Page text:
Based on the famous comics by Uderzo and Goscinny about cheeky Gauls who annoy the Roman Empire, the Parc Asterix is a theme park located just outside of Paris. Kids will love meeting their favourite characters, including, of course, Asterix himself, and his giant friend Obelix. The park is well known for its large variety of roller-coasters and has begun incorporating rides and themes from historic cultures such as the Romans and the ancient Greeks. There are now six different worlds at the park: Gaul, Egypt, Ancient Greece, the Roman Empire, Vikings, and Travel through Time. Apart from the epic rollercoasters, popular rides include the Menhir Express, a log flume ride, the Goudurix, the Grand Splatch and the Oxygénarium. There are lots of shows at the park and entrance to these performances is included in admission tickets. One of the more popular shows is the dolphin and sea lion show. The Parc Asterix will delight children but it is also wonderful for adults and there are plenty of thrilling rides for adrenalin seekers.
Located in Flancourt, France Miniature features more than 130 models of famous French attractions, such as the Eiffel Tower, Lourdes, St Tropez, Le Mont-Saint-Michel and Versailles, for visitors to enjoy. Everything has been created with a 1:30 scale and some for the models are even animated. The detail of the models is remarkable and a joy for those interested in architecture as well as kids. The miniature world includes mechanised trains, cars and boats and there are tiny people visiting the attractions. Children will love spending a day out at this miniature country which feels like a massive doll's house. There are also some fun games and a small amusement park with several rides on offer. There is a restaurant and a souvenir shop on site but a lovely way to enjoy the park, and save money, is to bring along your own picnic.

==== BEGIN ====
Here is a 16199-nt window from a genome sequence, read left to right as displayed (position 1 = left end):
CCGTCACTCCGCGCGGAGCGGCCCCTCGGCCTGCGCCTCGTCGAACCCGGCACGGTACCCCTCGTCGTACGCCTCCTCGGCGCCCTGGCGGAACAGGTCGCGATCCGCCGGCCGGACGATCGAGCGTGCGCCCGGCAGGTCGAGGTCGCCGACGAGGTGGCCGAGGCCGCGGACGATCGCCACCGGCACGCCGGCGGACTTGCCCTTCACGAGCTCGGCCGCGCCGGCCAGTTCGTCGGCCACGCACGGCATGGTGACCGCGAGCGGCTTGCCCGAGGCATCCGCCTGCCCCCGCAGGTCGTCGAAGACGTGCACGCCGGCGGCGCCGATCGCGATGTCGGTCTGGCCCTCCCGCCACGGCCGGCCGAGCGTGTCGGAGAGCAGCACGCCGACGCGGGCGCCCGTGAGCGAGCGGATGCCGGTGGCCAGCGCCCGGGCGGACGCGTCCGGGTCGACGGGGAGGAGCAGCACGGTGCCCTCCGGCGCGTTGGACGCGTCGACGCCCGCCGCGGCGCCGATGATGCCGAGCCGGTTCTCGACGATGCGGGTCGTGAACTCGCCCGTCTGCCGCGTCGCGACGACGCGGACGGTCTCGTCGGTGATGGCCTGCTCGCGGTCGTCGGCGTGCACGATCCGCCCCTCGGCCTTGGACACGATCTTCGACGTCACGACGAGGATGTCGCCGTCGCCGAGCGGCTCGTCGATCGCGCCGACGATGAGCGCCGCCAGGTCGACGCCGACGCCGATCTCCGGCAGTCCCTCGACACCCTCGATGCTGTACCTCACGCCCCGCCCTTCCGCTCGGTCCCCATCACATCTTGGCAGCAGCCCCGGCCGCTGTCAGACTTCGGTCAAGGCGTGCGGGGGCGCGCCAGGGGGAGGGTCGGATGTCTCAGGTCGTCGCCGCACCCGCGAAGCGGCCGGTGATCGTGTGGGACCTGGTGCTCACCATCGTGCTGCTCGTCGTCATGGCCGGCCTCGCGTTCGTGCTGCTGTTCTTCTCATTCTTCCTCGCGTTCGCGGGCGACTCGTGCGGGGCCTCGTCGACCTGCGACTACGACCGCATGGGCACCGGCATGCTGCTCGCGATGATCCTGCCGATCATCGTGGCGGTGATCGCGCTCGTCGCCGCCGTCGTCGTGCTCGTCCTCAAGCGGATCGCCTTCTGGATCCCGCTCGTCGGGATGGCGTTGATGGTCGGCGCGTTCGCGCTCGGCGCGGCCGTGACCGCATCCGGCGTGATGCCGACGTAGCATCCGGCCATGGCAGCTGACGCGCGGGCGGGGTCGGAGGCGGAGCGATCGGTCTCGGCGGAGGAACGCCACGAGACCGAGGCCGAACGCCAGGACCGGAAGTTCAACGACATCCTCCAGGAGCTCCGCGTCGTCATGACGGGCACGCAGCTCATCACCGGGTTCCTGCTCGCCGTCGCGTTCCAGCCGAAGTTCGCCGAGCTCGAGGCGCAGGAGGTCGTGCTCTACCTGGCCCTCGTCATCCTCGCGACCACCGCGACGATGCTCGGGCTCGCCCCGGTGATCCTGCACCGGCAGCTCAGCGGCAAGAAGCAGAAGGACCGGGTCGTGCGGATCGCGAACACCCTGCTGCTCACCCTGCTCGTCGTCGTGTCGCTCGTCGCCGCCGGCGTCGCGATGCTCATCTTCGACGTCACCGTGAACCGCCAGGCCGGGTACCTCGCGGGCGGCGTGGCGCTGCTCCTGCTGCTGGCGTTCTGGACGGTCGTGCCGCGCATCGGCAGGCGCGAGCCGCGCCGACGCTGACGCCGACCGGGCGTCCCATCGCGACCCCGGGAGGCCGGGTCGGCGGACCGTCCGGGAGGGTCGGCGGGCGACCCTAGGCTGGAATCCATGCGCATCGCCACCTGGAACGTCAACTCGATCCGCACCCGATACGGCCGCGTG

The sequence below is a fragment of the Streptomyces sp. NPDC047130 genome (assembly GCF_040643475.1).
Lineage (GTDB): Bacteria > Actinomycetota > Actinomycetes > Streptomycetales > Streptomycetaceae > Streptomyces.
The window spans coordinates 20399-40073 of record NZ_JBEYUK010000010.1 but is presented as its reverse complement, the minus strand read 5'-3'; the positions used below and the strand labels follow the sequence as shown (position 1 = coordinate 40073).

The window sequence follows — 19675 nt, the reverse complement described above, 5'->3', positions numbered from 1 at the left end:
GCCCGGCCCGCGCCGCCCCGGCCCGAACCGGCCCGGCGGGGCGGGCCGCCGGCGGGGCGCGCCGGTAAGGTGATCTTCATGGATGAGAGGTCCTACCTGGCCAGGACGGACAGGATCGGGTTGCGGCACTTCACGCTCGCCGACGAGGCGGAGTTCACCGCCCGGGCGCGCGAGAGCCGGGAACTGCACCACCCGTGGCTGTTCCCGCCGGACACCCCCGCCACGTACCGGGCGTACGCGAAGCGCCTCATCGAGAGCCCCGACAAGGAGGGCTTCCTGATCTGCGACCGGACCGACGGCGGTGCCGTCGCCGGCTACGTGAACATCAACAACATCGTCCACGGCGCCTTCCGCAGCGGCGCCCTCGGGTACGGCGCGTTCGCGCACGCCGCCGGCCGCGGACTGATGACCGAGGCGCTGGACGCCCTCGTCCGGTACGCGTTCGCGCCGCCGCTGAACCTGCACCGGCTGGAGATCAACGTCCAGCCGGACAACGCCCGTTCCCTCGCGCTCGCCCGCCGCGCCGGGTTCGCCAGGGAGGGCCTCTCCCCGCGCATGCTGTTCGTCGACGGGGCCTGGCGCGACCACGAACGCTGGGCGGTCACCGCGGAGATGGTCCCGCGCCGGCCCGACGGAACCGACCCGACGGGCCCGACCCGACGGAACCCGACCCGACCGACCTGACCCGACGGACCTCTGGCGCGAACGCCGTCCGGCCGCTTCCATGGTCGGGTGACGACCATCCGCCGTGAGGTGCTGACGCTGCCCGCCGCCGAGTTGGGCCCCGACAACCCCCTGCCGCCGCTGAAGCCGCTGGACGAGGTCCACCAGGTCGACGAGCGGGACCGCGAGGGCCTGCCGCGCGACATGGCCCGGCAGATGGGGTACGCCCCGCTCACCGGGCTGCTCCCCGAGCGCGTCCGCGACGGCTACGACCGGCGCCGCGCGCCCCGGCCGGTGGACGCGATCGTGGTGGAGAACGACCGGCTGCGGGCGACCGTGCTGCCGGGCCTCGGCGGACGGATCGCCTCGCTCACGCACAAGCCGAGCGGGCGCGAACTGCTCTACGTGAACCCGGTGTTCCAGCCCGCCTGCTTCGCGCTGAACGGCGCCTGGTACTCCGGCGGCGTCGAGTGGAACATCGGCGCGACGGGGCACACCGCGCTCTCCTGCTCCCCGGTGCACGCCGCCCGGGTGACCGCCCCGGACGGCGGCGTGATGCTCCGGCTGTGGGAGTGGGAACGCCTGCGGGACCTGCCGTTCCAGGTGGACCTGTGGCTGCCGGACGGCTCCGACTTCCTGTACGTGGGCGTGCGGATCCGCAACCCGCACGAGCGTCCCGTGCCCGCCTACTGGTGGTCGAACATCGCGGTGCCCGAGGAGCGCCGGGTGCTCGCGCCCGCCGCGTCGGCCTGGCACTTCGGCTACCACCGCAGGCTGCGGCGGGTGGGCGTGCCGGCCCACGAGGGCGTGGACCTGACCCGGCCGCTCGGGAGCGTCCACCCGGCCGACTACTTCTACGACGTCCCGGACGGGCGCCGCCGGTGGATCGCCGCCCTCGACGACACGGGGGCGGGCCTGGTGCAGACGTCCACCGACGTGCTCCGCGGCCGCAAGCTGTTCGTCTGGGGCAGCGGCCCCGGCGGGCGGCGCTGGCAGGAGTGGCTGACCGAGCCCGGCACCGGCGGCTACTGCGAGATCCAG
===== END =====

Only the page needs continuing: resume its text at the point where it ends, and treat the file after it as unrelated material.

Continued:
The largest water park in Europe, located in the heart of the city of Paris, Aquaboulevard is a great treat for kids (and adults!). One of the big advantages of this attraction is the fact that most of it is indoors, making it fun on sunny or rainy days in Paris; if you are travelling with kids it's a good activity to keep up your sleeve for a rainy day. The park itself includes various waterslides, a spa area with hot baths and Jacuzzis, indoor and outdoor wave pools, a beach area for relaxing, and a wave machine which allows you to try surfing or wakeboarding on a standing wave, among other things. The attractions are not limited to water either: the complex also offers cinemas, a mini-golf course, tennis courts, a fitness centre, play areas, and other indoor attractions. Children under three are not allowed into Aquaboulevard and proof of age should be taken for young kids.
Paris might be the most romantic city in the world but it's also very well geared towards children. Parents will find there are endless activities and attractions to enjoy as a family.
Take a walk to the top of the Eiffel Tower and marvel at the views over this glorious city, or head down the Champs Elysées for a spot of shopping, but beware the tourist traps. Kids will love the miles of beach along the shores of the Seine River. Playing in the sun and splashing in the river has become a popular activity for families and children during the summer months. The Jardin des Tuileries is a great place to take the kids for a stroll and to let out some of their pent-up energy.